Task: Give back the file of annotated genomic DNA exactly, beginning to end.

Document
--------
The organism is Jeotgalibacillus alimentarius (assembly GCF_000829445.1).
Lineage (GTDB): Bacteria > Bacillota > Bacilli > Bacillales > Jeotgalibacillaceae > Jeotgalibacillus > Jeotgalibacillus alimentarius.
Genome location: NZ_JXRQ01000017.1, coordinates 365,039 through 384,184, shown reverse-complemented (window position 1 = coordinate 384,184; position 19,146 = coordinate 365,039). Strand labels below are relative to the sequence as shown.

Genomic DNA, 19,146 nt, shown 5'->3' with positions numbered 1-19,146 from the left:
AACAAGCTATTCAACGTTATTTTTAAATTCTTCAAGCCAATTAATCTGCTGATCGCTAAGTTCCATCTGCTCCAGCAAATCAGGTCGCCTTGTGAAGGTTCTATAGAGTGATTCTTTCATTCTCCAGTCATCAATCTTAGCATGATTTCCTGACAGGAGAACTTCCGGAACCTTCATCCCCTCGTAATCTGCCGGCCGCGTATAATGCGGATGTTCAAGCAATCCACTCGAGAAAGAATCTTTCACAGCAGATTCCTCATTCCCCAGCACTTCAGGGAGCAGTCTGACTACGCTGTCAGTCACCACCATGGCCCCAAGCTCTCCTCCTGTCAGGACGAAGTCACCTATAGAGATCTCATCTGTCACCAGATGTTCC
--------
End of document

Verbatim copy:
The organism is Jeotgalibacillus alimentarius (assembly GCF_000829445.1).
Lineage (GTDB): Bacteria > Bacillota > Bacilli > Bacillales > Jeotgalibacillaceae > Jeotgalibacillus > Jeotgalibacillus alimentarius.
Genome location: NZ_JXRQ01000017.1, coordinates 365,039 through 384,184, shown reverse-complemented (window position 1 = coordinate 384,184; position 19,146 = coordinate 365,039). Strand labels below are relative to the sequence as shown.

Genomic DNA, 19,146 nt, shown 5'->3' with positions numbered 1-19,146 from the left:
AACAAGCTATTCAACGTTATTTTTAAATTCTTCAAGCCAATTAATCTGCTGATCGCTAAGTTCCATCTGCTCCAGCAAATCAGGTCGCCTTGTGAAGGTTCTATAGAGTGATTCTTTCATTCTCCAGTCATCAATCTTAGCATGATTTCCTGACAGGAGAACTTCCGGAACCTTCATCCCCTCGTAATCTGCCGGCCGCGTATAATGCGGATGTTCAAGCAATCCACTCGAGAAAGAATCTTTCACAGCAGATTCCTCATTCCCCAGCACTTCAGGGAGCAGTCTGACTACGCTGTCAGTCACCACCATGGCCCCAAGCTCTCCTCCTGTCAGGACGAAGTCACCTATAGAGATCTCATCTGTCACCAGATGTTCC